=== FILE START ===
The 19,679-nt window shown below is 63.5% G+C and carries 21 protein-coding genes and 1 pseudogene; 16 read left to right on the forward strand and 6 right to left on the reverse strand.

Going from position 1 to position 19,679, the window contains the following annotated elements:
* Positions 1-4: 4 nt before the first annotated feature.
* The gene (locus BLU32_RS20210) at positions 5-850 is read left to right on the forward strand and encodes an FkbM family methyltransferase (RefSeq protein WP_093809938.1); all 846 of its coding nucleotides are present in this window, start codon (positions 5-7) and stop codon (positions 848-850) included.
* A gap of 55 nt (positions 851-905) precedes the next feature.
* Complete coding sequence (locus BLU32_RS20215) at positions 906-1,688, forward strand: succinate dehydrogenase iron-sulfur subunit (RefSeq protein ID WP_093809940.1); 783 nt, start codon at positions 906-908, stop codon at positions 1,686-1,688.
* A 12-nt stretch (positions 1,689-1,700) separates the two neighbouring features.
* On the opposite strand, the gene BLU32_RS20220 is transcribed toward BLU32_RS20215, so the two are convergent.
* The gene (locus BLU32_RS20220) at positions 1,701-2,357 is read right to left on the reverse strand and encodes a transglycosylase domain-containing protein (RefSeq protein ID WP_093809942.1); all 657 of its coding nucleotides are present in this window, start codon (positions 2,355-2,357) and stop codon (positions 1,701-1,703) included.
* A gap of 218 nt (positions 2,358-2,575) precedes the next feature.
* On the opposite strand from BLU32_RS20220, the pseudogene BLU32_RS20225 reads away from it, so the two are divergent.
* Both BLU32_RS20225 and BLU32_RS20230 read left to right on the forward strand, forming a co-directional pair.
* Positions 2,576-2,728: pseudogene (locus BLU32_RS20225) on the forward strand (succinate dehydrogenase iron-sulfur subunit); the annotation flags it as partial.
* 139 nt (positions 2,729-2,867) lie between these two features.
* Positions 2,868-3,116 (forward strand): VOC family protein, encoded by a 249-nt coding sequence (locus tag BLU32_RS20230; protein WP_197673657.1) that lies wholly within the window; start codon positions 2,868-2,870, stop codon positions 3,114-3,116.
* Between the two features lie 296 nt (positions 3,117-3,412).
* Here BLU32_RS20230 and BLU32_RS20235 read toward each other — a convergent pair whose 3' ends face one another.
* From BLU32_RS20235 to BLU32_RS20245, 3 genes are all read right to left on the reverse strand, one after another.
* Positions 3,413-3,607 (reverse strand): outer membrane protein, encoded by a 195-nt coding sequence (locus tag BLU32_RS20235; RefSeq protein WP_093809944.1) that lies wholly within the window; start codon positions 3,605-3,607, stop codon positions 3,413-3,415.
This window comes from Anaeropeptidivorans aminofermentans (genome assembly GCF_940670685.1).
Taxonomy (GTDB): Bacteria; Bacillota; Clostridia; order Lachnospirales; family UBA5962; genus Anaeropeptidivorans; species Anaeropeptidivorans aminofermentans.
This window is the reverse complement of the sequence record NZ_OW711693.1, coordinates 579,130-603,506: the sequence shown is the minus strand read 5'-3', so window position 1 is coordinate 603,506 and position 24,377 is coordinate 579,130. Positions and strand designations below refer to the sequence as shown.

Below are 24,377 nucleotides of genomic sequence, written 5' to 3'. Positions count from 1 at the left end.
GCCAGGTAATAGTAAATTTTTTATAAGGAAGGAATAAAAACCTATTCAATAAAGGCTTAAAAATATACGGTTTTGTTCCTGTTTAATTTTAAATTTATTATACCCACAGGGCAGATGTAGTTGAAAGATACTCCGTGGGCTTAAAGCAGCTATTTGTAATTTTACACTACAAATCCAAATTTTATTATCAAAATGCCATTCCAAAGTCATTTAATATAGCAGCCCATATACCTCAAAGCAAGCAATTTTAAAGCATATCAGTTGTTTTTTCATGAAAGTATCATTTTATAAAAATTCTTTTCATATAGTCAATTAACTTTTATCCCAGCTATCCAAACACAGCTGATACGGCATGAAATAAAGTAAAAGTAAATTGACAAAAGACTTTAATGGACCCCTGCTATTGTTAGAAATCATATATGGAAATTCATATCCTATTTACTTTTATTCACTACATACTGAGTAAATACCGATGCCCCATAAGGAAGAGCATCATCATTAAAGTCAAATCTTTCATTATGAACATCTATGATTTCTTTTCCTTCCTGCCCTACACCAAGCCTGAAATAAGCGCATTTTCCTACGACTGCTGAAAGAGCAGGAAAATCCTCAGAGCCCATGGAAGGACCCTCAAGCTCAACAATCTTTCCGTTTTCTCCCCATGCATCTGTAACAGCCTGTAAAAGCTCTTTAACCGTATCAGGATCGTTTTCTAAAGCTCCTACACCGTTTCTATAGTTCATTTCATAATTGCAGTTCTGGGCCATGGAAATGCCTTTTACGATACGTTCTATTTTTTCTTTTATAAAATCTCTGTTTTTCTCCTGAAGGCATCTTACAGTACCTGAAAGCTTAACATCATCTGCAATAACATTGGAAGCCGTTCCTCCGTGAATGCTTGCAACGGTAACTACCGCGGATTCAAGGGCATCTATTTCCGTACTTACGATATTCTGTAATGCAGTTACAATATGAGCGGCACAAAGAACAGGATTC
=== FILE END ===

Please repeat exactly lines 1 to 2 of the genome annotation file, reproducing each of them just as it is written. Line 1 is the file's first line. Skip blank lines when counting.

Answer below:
The 19,679-nt window shown below is 63.5% G+C and carries 21 protein-coding genes and 1 pseudogene; 16 read left to right on the forward strand and 6 right to left on the reverse strand.

Going from position 1 to position 19,679, the window contains the following annotated elements: